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Steady And Swingin': Tootie Keeps The Tempo

Oct 1, 2013
Originally published on October 1, 2013 6:38 pm

Since playing on John Coltrane's first release in 1957, drummer Albert "Tootie" Heath has participated in a number of landmark jazz records. Now 78, the musician is featured in a new trio session with players nearly half his age — pianist Ethan Iverson of The Bad Plus and bassist Ben Street. Their collaborative project, Tootie's Tempo, has the potential to be one of the most energetic, eye-opening jazz recordings of the year.

As a drummer raised on bebop and known for his exceptionally crisp execution, Heath has galvanized his collaborators by sticking to the essence of the beat. There's nothing showy about him; he just makes sure the music feels good.

Iverson lives on the opposite side of the spectrum; his music is usually full of jackknife angles, dense chords and elaborate knots. On Tootie's Tempo, though, the pianist moves more deliberately, honoring the tone set by Heath. Together, they create disciplined, wonderfully concise updates of standards.

Inside these exchanges is a lesson in the art of jazz conversation: Heath's poised, steady beat serves as a guide, allowing his collaborators room to explore. At the same time, it encourages them to pay attention to the basics, the melody and the swing feel. Instead of executing typical jazz moves and cluttering things up with flashy technique, the trio settles in, kicks back and enjoys the ride.

Copyright 2013 NPR. To see more, visit http://www.npr.org/.

Transcript

MELISSA BLOCK, HOST:

Jazz drummer Albert "Tootie" Heath has been part of the jazz pantheon since he played on John Coltrane's first record in 1957. Heath is still playing at 78, and he's now featured on a new trio session with musicians nearly half his age: pianist Ethan Iverson of The Bad Plus and bassist Ben Street. The album is called "Tootie's Tempo," and music critic Tom Moon says it's one of the most energetic jazz recordings he's heard all year.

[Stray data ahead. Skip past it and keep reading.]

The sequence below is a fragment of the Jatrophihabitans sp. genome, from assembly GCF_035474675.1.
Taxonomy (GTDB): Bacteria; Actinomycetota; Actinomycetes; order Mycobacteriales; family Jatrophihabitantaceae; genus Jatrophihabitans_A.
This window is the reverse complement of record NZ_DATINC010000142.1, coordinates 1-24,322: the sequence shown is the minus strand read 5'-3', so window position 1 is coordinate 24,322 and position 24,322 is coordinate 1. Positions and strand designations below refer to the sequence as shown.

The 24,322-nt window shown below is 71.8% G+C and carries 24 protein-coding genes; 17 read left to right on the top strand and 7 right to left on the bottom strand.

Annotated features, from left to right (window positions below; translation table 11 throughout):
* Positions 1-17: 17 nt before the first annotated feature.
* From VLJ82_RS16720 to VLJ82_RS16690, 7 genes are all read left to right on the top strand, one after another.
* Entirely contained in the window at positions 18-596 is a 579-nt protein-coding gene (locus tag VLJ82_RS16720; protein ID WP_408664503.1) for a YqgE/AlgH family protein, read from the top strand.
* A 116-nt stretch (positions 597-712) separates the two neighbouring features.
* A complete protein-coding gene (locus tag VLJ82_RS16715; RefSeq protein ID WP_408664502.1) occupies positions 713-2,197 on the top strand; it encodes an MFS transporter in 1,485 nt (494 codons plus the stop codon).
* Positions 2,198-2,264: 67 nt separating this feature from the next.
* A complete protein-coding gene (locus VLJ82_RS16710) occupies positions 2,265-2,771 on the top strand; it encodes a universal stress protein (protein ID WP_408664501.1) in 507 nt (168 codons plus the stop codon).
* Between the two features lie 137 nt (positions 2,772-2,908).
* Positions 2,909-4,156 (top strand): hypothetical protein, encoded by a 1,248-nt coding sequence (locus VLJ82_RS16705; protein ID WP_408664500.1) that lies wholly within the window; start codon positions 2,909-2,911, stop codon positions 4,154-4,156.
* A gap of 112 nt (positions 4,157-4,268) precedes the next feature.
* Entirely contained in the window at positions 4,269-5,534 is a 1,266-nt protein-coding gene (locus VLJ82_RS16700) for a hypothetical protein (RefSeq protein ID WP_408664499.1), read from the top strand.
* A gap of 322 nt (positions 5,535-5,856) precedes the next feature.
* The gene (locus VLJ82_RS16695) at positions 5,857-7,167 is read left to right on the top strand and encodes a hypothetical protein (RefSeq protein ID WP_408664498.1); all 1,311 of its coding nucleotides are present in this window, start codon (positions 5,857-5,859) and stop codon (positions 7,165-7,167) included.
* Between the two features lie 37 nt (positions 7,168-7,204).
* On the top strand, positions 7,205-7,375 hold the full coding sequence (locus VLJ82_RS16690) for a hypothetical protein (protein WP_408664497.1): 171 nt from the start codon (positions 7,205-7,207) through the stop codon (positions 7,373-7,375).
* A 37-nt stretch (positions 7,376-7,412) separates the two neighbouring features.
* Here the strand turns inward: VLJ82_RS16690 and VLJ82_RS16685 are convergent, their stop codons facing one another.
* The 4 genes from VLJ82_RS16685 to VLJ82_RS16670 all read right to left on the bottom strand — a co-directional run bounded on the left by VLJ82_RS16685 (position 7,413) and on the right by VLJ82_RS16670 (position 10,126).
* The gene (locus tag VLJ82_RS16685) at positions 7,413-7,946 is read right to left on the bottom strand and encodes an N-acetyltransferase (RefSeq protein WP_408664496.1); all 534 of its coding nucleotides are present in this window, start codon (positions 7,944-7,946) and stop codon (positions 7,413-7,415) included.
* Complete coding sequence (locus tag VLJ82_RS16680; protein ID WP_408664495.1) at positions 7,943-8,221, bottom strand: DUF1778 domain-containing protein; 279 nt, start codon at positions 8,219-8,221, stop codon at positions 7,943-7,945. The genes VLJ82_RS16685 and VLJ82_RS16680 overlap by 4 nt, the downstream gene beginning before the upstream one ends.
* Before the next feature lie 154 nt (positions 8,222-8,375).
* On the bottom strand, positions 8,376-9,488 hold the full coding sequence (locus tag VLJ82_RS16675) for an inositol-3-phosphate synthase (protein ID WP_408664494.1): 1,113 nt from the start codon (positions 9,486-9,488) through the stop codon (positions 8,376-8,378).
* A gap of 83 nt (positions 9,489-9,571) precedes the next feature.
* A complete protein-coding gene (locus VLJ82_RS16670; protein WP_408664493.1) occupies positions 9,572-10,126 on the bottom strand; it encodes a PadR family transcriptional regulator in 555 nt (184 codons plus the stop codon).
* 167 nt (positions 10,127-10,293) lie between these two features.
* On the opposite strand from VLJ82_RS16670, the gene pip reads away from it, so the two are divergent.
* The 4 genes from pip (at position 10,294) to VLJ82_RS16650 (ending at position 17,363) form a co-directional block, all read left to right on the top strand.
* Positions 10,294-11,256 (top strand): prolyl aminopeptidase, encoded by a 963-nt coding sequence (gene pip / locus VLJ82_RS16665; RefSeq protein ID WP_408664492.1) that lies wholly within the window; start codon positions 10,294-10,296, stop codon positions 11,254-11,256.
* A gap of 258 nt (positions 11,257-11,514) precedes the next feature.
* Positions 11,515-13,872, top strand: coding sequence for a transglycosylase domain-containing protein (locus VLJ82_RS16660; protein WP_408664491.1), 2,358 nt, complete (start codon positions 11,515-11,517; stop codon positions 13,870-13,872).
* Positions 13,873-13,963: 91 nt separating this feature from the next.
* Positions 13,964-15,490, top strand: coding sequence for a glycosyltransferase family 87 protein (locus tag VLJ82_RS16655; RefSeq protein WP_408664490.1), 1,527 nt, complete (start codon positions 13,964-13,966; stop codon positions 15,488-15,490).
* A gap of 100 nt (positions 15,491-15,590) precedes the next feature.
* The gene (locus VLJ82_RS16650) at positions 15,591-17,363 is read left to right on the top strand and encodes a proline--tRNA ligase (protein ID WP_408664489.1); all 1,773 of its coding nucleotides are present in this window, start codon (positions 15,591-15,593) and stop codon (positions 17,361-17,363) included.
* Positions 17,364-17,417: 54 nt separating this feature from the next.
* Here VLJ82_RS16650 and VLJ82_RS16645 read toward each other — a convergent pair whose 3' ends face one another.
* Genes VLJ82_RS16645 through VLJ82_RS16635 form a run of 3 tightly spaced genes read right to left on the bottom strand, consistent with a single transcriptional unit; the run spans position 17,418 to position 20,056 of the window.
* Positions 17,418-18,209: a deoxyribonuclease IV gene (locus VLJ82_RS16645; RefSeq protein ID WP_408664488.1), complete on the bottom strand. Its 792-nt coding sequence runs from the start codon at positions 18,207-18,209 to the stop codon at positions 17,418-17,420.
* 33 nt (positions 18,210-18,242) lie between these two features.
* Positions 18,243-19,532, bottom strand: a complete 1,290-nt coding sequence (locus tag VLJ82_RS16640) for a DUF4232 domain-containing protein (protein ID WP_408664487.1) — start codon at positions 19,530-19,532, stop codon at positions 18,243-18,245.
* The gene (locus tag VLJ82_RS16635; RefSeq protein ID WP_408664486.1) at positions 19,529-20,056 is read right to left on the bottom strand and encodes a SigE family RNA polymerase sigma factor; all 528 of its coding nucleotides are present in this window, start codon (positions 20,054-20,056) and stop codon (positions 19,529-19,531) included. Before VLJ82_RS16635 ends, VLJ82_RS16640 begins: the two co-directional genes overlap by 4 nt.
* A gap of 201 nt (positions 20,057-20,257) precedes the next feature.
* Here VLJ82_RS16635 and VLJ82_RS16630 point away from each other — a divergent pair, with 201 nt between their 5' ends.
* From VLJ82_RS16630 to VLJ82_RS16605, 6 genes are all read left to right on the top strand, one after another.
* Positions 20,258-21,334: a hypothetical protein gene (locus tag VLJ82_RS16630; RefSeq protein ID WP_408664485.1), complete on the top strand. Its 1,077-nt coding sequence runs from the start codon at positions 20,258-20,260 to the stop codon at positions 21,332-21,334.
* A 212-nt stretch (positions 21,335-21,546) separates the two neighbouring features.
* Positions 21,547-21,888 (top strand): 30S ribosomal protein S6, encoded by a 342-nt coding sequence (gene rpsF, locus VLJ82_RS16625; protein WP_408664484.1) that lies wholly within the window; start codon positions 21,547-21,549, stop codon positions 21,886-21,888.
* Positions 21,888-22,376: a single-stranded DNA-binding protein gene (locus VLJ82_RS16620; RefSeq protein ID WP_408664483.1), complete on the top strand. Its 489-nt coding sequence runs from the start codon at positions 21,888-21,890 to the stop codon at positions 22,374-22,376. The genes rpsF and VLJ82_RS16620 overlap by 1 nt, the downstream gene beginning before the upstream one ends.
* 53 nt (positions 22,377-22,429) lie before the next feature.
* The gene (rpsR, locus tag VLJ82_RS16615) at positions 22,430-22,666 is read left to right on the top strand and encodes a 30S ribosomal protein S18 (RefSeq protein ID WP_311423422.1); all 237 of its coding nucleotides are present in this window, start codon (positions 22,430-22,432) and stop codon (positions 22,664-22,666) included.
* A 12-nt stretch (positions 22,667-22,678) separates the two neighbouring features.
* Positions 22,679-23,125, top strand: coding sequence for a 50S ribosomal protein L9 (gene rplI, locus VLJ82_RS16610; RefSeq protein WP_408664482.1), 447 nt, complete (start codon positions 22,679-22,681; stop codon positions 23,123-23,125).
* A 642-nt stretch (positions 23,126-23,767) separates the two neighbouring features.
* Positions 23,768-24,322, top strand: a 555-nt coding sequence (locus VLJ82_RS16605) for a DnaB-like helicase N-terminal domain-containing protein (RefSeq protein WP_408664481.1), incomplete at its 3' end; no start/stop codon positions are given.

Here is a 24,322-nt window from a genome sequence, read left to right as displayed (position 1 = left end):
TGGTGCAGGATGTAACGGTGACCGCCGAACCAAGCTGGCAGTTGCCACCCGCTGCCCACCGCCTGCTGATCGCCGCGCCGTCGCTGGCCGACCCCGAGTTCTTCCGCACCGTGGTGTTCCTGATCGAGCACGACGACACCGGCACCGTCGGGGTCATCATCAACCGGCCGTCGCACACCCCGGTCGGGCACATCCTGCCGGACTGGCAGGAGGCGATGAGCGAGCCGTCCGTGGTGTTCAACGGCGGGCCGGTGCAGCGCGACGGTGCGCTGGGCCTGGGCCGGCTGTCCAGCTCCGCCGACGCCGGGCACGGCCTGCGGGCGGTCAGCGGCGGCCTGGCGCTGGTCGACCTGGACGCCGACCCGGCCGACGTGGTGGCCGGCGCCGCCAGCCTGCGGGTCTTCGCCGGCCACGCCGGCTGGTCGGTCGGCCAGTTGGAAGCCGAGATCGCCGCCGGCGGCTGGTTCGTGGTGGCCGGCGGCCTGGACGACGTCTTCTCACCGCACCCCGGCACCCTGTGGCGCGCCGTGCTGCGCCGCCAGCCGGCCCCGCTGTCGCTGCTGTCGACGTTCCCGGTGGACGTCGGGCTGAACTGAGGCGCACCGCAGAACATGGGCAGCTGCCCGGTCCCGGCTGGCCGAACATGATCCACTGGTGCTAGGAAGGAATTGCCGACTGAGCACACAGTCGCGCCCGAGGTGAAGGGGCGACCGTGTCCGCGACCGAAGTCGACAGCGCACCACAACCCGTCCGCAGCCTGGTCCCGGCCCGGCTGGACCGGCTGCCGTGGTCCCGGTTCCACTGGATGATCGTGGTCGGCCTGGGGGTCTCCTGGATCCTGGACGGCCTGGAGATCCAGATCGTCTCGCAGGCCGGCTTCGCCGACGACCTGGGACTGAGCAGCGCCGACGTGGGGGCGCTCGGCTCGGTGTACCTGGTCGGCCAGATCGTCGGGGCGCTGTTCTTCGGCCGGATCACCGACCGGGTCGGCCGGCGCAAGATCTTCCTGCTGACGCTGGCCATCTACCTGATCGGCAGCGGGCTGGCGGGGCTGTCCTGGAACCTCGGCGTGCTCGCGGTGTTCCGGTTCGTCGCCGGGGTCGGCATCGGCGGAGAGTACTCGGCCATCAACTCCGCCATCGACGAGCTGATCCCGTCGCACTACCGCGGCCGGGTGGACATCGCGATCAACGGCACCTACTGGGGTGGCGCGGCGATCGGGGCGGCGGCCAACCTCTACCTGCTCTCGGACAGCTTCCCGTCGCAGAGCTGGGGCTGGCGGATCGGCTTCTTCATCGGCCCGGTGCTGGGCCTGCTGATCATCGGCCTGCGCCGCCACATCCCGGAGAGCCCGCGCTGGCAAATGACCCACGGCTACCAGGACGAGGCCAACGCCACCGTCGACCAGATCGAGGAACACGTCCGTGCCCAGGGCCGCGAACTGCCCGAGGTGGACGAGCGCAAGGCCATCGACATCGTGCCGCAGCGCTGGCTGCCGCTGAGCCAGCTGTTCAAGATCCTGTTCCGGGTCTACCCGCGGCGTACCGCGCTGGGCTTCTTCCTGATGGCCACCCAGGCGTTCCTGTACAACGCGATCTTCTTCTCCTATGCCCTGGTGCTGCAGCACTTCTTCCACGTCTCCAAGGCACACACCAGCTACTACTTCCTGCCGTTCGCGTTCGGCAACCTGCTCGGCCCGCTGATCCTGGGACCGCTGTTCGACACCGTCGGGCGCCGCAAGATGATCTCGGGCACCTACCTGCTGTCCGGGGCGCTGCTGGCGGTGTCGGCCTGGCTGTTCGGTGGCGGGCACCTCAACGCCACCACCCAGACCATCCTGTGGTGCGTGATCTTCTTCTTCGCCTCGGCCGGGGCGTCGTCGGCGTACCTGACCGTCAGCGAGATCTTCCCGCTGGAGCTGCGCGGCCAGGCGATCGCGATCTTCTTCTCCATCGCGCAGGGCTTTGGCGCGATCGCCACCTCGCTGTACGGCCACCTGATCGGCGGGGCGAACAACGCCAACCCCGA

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TOM MOON, BYLINE: When jazz people hear about one of these summit meetings involving young guys playing with old masters, the first reaction is usually a shrug. By now, it's a familiar dance. Everybody makes all the right noises about honoring the tradition, and the music itself, it winds up lukewarm at best. Not this time.

(SOUNDBITE OF MUSIC)

MOON: In this case, the master is Albert "Tootie" Heath, a drummer raised on bebop and known for his exceptionally crisp execution. For decades, Heath has galvanized his collaborators by sticking to the essence of the beat. There's nothing showy about him. He just makes sure that the music feels good.

(SOUNDBITE OF MUSIC)

MOON: The pianist Ethan Iverson lives on the opposite side of the spectrum. He isn't exactly known for feel-good stuff. His music is usually full of jackknife angles, dense chords and elaborate knots. Here, though, Iverson moves more deliberately, honoring the mood set by Tootie Heath. Together, they create disciplined, wonderfully concise updates of standards. Those familiar with Iverson from The Bad Plus might not even recognize him.

(SOUNDBITE OF MUSIC)

MOON: Inside these exchanges is a lesson in the art of jazz conversation. Heath's poised, steady beat sets the tone. It offers his collaborators room to explore and, at the same time, encourages them to pay attention to the basics, the melody, the swing feel. That's when something amazing happens. Instead of cluttering things up with flashy technique, this trio settles in, kicks back and enjoys the ride.

(SOUNDBITE OF MUSIC)

BLOCK: The album from Ethan Iverson, Ben Street and Albert "Tootie" Heath is called "Tootie's Tempo." Our reviewer is Tom Moon.

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